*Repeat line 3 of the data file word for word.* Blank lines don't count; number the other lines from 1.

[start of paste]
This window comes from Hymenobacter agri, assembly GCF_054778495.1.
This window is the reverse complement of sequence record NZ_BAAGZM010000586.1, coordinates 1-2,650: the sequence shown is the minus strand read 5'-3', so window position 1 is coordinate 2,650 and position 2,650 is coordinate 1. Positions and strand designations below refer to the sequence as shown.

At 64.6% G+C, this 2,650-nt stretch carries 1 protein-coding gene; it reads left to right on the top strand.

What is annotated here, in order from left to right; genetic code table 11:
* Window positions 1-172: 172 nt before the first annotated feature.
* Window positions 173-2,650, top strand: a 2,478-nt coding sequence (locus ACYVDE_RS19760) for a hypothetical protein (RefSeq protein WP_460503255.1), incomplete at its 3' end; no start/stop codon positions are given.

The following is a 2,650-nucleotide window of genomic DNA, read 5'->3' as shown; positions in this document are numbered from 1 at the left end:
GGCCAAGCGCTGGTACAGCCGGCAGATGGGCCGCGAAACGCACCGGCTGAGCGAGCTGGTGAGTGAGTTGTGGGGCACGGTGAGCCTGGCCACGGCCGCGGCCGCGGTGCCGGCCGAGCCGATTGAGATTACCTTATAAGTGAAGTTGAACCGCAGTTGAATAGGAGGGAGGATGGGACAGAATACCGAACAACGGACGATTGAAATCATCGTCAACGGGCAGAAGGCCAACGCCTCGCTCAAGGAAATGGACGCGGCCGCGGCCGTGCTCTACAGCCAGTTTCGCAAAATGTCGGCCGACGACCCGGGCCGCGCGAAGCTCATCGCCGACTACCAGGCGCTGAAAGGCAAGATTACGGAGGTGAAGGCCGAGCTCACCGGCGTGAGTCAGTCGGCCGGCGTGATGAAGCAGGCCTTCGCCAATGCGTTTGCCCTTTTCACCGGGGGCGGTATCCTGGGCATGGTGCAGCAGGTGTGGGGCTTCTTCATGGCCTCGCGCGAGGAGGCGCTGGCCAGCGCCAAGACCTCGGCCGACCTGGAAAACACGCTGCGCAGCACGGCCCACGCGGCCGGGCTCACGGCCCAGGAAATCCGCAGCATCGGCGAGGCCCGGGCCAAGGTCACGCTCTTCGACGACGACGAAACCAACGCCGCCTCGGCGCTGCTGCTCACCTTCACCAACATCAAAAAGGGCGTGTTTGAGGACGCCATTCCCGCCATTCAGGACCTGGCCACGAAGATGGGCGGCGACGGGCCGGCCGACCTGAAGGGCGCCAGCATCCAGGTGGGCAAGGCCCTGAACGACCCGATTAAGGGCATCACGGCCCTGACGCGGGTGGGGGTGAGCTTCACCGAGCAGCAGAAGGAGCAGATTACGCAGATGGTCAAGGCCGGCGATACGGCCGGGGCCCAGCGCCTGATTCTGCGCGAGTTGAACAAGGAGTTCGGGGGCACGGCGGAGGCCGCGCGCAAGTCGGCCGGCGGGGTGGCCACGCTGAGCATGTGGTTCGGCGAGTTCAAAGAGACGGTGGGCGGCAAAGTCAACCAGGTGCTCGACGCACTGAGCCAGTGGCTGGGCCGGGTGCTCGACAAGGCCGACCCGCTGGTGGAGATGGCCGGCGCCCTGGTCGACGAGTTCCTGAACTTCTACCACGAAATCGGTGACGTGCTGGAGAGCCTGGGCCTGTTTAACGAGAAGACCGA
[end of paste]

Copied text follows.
At 64.6% G+C, this 2,650-nt stretch carries 1 protein-coding gene; it reads left to right on the top strand.